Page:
Prayer and the call to Stewardship: Prayer and Care for the World
If you look at anything the Catholic Church has written about stewardship in the past few years it will begin with a fundamental thought about our identity: You and I are disciples of Jesus Christ. This means that, ideally, we see the world a little differently. We ultimately see ourselves as people that have a particular calling to serve God and the world he gave us to live in. We are created not to have a job but to work. Although we often use these words to communicate the same thing, I think there is a difference.
In the Catholic Church I have a “job” if you will and that is to be the Pastor of St. Monica. However my “work” is rooted in the relationship I have with Christ as His disciple. Praying every day and caring for the world and the people in it, is the work I always have. It is entirely possible that I might lose or change jobs but I am still called to the work of the Gospel. Whether I am Pastor, Associate Pastor, Hospital Chaplain, or Head Chef at the Soup Kitchen the work remains the same: to Glorify God by caring for the world he gave me to live in and help others to have what they need to do the same.
I think this is a great principle of Stewardship that helps keep everything in perspective. In a world that places so much value on money, power and status, it is helpful to know that these things don’t define us. If you are unemployed God still loves you and your work remains the same. Of course God wants you to be able to have a job and pay the bills, but the job is not who you are; you are His disciple and He needs you to pray and care for the world he gave to you!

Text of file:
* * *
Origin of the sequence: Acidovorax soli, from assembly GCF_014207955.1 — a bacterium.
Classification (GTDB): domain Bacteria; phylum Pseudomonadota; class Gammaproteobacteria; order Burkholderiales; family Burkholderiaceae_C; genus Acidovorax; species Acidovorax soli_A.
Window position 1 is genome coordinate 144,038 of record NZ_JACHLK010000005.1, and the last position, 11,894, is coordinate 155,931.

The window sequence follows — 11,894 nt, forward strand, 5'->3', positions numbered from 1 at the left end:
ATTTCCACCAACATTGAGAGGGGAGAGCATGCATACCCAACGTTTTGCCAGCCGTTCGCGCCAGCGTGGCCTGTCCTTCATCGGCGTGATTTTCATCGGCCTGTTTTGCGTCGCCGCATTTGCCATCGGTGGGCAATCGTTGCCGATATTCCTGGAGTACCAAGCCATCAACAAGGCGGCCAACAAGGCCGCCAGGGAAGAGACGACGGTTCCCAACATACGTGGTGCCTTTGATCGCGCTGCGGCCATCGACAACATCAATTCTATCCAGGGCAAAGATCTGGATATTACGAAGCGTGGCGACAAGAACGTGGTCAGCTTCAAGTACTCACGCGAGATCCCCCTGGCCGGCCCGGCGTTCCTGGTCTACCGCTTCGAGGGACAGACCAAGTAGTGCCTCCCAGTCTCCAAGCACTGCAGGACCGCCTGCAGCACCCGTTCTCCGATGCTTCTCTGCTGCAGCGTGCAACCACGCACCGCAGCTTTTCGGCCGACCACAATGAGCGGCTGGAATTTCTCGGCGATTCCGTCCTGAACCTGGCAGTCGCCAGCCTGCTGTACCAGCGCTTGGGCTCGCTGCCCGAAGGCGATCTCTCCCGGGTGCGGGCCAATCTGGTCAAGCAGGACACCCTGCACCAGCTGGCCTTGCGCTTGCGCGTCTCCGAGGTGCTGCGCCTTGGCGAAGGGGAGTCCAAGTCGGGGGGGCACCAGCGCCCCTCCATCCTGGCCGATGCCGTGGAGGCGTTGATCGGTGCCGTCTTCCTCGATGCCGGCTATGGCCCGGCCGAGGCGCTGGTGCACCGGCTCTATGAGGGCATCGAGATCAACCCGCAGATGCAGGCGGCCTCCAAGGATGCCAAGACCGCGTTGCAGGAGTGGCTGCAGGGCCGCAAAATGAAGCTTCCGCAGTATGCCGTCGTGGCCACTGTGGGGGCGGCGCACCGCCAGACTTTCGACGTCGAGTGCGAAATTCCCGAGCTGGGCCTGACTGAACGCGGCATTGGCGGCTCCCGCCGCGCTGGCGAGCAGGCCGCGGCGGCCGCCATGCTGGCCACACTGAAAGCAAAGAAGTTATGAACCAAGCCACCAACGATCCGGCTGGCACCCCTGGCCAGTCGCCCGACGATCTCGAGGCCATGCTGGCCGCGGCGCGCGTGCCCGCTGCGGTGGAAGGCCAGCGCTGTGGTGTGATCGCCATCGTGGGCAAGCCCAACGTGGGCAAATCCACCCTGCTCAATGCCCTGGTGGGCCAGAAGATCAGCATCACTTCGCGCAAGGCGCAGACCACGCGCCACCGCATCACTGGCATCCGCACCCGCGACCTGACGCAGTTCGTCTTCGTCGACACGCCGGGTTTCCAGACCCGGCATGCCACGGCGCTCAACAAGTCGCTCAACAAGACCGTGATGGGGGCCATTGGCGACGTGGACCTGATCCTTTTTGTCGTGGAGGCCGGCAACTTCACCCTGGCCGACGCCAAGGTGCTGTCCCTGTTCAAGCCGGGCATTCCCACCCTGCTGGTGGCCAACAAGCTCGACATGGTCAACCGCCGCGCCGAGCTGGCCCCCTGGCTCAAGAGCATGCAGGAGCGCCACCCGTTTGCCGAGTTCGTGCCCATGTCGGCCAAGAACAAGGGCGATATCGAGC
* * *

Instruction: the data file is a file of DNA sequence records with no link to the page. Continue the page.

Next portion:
Let’s end by seeing the difference this perspective could make. It would be difficult to deny that our world is pretty troubled. We live under the constant threat of war, violence, terrorism, and it starts to feel more dangerous every day. Imagine a world in which this could be changed: Every person saw the world as a place that was given to them by God, every person was trying to make sure everyone around them had what they needed, that money and power was not important but care for the world and the people in it was.
If we lived this way, the world would be the place most of us want it to be. That world, which is the Kingdom of God, begins with us living as prayerful stewards of God’s creation.